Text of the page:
Sadly, many people approach investing backwards.

They find either go out and look for…or through happenstance, stumble upon, a property that looks “good”…and they get into contract.

Then…AFTER the fact…they go look for a mortgage broker, an insurance agent, a property manager, and a local real estate attorney (or maybe they wait until they actually have a problem).

In other words, they build the team around the property.  Oops.

In the first installment of this four part series, we talked about the role of your personal investment philosophy in helping guide you to the right market, team and property.

In our last installment, we discussed how to pick a market (geographic, demographic and product type) that is most likely to fit you…based on your personal investment philosophy.

In this third installment, we focus on the how and why of building a team.  And not surprisingly, we think your team should be a reflection of your personal investment philosophy.

Warning:  Build a team is hard work.  It takes time, patience, thick skin and adequate funding.

That’s because it’s an iterative process.  And you will almost certainly need to try out a lot of prospective players to find your “starters”.

So where do you start?

Assuming you’ve worked out your preliminary personal investment philosophy…and specifically your values and goals…you should have some sense of culture.

The Culture Club 

Every member of your team should reflect your values…and understand their role in helping you achieve your goals.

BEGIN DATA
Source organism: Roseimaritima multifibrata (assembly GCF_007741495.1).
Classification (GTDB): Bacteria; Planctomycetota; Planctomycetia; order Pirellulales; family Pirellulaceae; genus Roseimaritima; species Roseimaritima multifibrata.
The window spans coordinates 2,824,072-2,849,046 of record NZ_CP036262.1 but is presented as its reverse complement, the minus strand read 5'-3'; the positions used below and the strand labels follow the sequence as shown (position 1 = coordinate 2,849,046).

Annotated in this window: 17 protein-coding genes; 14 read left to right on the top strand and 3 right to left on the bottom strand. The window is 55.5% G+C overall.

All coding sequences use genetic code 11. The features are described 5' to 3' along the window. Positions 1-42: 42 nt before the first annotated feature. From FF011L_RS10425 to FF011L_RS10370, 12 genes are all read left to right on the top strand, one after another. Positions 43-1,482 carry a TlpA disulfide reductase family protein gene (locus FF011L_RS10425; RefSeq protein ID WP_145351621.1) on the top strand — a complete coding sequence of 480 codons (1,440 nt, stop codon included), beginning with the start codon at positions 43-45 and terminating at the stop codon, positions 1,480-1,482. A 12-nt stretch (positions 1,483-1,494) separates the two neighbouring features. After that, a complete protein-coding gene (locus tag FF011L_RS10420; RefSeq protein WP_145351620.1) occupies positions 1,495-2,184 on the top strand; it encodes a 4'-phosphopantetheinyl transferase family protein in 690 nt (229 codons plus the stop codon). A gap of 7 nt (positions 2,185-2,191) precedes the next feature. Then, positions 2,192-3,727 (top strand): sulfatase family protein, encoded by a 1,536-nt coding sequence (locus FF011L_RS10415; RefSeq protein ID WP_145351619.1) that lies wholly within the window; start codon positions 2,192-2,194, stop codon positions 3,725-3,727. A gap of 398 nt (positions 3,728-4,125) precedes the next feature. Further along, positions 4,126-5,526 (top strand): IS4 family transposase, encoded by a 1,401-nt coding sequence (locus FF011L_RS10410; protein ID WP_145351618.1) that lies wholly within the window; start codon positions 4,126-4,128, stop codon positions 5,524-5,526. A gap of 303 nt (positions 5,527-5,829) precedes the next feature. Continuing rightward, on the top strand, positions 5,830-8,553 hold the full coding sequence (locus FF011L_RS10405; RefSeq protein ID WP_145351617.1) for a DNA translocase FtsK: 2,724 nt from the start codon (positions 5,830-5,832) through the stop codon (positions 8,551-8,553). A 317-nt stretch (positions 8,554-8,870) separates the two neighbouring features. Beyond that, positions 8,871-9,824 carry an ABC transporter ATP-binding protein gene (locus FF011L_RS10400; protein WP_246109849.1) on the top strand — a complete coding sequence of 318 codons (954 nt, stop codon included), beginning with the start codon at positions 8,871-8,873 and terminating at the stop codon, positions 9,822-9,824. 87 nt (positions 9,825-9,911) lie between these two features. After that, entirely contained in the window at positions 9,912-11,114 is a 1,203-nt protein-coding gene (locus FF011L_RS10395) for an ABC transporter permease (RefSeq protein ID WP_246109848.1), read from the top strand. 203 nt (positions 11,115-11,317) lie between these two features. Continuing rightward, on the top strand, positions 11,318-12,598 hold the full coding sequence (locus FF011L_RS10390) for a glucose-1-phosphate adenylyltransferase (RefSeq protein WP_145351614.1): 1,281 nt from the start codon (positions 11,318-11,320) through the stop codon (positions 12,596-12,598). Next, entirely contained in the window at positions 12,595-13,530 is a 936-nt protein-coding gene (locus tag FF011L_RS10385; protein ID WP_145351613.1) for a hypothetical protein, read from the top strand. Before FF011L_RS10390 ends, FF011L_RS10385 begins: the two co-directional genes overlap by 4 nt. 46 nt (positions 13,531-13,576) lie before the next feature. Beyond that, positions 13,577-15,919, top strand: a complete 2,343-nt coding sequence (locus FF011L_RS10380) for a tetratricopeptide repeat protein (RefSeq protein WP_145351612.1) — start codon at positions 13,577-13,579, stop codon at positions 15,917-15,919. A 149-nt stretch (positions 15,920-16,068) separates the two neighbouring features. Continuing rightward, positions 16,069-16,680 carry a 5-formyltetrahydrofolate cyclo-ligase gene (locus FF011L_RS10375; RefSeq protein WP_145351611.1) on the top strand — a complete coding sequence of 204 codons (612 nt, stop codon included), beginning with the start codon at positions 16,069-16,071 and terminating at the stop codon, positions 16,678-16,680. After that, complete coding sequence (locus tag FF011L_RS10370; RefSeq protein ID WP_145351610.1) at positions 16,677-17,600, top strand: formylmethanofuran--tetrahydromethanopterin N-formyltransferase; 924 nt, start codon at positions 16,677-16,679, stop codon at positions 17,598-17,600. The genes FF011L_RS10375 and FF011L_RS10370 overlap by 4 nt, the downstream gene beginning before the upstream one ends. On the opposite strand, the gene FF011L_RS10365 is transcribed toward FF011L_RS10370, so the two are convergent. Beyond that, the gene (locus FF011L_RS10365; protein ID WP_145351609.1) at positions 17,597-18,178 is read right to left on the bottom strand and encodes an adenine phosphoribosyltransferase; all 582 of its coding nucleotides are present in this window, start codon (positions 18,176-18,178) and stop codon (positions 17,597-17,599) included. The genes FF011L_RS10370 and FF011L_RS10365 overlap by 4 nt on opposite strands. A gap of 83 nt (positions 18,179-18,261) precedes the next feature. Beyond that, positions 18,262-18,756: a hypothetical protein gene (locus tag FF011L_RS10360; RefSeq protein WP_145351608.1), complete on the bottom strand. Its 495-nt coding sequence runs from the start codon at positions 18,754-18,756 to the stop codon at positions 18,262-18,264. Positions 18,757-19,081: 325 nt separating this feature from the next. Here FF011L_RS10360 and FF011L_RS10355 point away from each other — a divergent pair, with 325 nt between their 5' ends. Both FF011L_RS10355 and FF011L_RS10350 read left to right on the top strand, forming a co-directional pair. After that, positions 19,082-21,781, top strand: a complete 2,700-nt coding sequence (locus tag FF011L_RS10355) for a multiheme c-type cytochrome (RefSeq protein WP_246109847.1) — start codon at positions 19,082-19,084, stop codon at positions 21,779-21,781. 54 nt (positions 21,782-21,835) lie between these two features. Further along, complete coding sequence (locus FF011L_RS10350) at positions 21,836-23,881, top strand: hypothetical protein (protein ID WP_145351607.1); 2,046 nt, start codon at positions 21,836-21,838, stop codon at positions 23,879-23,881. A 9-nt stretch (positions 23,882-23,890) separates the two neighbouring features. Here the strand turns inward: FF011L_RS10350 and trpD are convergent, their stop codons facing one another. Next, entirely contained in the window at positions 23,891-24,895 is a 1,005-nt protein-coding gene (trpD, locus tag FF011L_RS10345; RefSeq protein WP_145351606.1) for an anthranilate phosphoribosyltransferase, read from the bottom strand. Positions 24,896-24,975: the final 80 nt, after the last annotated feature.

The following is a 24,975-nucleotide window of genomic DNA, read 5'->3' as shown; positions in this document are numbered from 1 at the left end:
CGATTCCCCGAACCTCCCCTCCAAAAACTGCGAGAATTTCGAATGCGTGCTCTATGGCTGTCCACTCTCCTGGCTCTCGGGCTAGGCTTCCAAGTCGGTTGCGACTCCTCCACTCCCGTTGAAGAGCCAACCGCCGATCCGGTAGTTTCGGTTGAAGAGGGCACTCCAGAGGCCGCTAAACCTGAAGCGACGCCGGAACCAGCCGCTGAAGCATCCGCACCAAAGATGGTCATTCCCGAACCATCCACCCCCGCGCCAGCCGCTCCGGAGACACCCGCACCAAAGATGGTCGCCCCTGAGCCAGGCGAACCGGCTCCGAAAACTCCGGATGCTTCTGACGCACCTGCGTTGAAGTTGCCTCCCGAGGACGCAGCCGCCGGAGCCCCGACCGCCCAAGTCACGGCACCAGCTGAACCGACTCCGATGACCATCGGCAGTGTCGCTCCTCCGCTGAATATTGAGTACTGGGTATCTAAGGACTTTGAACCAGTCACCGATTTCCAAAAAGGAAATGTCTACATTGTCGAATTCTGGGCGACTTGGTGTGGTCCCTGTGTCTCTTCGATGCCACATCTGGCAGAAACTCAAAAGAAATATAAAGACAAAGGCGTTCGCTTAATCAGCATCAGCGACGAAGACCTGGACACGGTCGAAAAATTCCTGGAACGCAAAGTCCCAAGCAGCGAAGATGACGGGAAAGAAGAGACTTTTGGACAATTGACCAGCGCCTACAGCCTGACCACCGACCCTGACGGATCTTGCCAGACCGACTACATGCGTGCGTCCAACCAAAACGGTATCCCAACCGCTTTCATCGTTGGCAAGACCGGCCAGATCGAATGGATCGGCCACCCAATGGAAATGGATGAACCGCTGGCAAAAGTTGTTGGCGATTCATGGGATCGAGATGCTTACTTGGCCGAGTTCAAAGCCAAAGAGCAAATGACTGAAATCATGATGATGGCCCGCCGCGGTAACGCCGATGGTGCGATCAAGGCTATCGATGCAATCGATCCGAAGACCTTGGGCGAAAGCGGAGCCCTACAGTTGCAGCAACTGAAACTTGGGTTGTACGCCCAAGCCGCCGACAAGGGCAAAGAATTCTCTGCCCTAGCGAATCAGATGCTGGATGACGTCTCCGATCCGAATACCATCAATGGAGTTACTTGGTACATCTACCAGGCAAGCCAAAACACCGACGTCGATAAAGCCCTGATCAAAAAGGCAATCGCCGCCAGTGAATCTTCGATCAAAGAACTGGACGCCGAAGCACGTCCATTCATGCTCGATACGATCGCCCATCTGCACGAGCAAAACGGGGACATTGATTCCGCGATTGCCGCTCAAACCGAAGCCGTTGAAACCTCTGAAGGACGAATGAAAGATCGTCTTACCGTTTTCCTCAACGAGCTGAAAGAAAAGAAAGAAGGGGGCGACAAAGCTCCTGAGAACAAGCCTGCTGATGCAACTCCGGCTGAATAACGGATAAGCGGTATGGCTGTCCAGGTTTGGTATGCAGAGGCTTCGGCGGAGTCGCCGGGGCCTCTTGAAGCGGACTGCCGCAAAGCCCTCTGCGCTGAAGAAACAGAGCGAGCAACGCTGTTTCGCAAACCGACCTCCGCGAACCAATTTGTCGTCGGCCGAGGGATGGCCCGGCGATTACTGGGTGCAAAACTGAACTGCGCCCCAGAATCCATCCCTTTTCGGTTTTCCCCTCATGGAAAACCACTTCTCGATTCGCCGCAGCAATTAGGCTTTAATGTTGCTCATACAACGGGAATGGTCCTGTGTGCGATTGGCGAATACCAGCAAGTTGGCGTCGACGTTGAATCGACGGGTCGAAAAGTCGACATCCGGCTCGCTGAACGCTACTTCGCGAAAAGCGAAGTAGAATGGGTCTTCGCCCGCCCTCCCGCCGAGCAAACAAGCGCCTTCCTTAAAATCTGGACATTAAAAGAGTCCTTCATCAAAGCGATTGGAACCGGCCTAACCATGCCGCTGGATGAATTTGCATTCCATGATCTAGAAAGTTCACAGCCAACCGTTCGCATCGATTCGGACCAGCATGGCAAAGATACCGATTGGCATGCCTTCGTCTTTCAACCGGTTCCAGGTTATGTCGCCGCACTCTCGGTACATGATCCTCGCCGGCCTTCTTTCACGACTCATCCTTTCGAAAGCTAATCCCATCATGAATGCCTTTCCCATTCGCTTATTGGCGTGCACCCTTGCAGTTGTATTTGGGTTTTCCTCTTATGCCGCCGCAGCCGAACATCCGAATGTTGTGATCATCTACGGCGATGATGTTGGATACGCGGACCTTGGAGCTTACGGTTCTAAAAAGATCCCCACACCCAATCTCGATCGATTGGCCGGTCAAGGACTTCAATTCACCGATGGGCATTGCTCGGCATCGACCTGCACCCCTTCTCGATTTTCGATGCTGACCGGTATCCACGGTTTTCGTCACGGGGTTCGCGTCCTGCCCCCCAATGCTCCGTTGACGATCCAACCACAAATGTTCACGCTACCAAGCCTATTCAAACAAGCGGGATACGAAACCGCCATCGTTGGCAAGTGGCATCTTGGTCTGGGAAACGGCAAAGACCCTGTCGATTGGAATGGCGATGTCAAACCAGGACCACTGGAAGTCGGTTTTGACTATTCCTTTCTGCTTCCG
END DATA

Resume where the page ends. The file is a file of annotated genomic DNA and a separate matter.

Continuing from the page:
So your mission will be to communicate your values and goals to prospective team members…then watch their reaction.  If they get excited, you’re on the right track.  If they don’t…then you might want to keep moving.

Trust is a Two-Headed Creature

Next, you’re looking for people you can trust.  Duh.

But it’s more complicated than you might think…because you need to trust you team members in TWO important areas…and you can’t have one OR the other.  You MUST have BOTH.

First, you must trust your team’s motivations.  You need to know they have your back.  In other words, you need to trust their professional ethics.

Just as importantly, every team member must be professionally competent.

An honest, caring, well-meaning…but incompetent…team member can cost you a lot of money.  Worse, they can severely tarnish your reputation.

However, a top notch team member that doesn’t really care about you could surgically rip you off…or ignore you in your time of need.